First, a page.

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The New France: A Complete Guide to Contemporary French Wine
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Aliments et boissons > All things vin

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message 1: by Jim (new)

Jim Are you a wine connoisseur? Share your tips and tales here...


message 2: by Angela (new)

Angela Randall (smange) | 22 comments Mod

Wine: Devois Des Agneaux D'Aumelas

Got this bottle cheap from the local Casino supermarket just last week. So good!


message 3: by Jim (new)

Jim Has anyone here traveled in the Jura region of the French Alps? Specifically, I'm curious about "vin jaune", which is an aged white wine that turns a golden yellow while maturing. Apparently it's a sweet wine that can be served with dessert and is reportedly a bit on the expensive side.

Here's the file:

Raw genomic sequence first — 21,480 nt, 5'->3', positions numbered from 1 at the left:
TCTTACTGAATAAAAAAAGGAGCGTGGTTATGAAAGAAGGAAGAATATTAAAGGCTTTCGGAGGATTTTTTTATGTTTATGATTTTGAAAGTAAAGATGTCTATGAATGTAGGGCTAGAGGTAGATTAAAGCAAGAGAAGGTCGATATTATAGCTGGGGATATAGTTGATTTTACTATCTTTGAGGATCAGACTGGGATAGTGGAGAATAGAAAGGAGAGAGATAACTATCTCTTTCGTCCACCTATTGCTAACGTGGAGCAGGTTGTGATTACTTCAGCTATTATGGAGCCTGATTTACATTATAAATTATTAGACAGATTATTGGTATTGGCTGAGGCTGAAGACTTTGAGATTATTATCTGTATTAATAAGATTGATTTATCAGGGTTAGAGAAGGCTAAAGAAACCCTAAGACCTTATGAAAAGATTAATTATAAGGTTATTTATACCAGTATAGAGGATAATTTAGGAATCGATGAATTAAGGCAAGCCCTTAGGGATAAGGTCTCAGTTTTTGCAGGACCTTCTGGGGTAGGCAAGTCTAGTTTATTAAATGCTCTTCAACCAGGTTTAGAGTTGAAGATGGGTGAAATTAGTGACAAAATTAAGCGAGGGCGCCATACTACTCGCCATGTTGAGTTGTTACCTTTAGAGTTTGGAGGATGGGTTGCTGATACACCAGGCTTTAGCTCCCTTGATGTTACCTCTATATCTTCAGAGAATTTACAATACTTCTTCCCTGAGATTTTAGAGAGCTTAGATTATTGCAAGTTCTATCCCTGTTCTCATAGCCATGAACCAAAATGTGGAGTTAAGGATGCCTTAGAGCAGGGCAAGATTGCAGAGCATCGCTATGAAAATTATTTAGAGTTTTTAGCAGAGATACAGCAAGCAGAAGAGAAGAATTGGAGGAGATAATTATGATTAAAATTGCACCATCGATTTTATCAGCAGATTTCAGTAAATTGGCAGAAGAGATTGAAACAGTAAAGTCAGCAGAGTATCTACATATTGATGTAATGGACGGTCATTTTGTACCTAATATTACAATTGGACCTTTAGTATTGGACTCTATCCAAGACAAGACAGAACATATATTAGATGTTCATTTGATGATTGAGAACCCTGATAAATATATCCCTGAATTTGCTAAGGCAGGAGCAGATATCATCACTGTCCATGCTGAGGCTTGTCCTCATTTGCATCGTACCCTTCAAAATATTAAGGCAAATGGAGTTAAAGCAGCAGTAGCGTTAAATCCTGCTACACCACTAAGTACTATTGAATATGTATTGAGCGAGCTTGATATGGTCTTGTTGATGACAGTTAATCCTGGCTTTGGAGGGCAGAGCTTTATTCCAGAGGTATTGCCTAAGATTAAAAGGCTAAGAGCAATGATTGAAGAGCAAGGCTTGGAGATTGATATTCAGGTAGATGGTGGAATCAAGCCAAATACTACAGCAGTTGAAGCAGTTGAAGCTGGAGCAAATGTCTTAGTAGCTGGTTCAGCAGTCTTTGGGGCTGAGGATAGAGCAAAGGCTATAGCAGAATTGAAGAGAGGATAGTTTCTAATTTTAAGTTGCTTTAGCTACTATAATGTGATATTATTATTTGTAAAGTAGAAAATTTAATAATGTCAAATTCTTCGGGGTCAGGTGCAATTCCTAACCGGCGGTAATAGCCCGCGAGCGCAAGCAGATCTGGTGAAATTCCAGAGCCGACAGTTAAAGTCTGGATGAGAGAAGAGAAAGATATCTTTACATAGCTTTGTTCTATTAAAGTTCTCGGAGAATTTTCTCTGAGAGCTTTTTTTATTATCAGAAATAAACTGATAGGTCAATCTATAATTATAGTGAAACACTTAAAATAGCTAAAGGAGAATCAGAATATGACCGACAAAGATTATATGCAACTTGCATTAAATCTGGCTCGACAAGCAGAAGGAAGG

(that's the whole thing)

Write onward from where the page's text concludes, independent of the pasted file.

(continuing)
@Angela - I used to spend a few weeks painting each summer in the Languedoc area and enjoyed the wines very much. A lot cheaper than Bordeaux and Bourgogne wines, but quite drinkable, especially the rosé.


message 4: by Angela (new)

Angela Randall (smange) | 22 comments Mod
Sounds like vin jaune is a bit like Botrytis. I'd be keen to try that too.


message 5: by Susan (new)

Susan (suze0501) | 20 comments Mod
Well - I'm a long way from being any kind of connoisseur, Jim, but I enjoy my wine - rather too much since being here!!

We live in Tarn et Garonne where the dominant grape is Malbec. These are full-bodied, no nonsense wines which I've come to love - but it took time, and even now I find they can sometimes be a bit too tanin-ey.

I scarcely dare say this on a French thread, but my tipple of choice is a Rioja. It's nearly impossible to get around here, apart from in Lidl occasionally, where they noticeably don't seem to hang around for long, so we toddle down to Spain (about a 3-4 hour drive) a couple of times a year to stock up.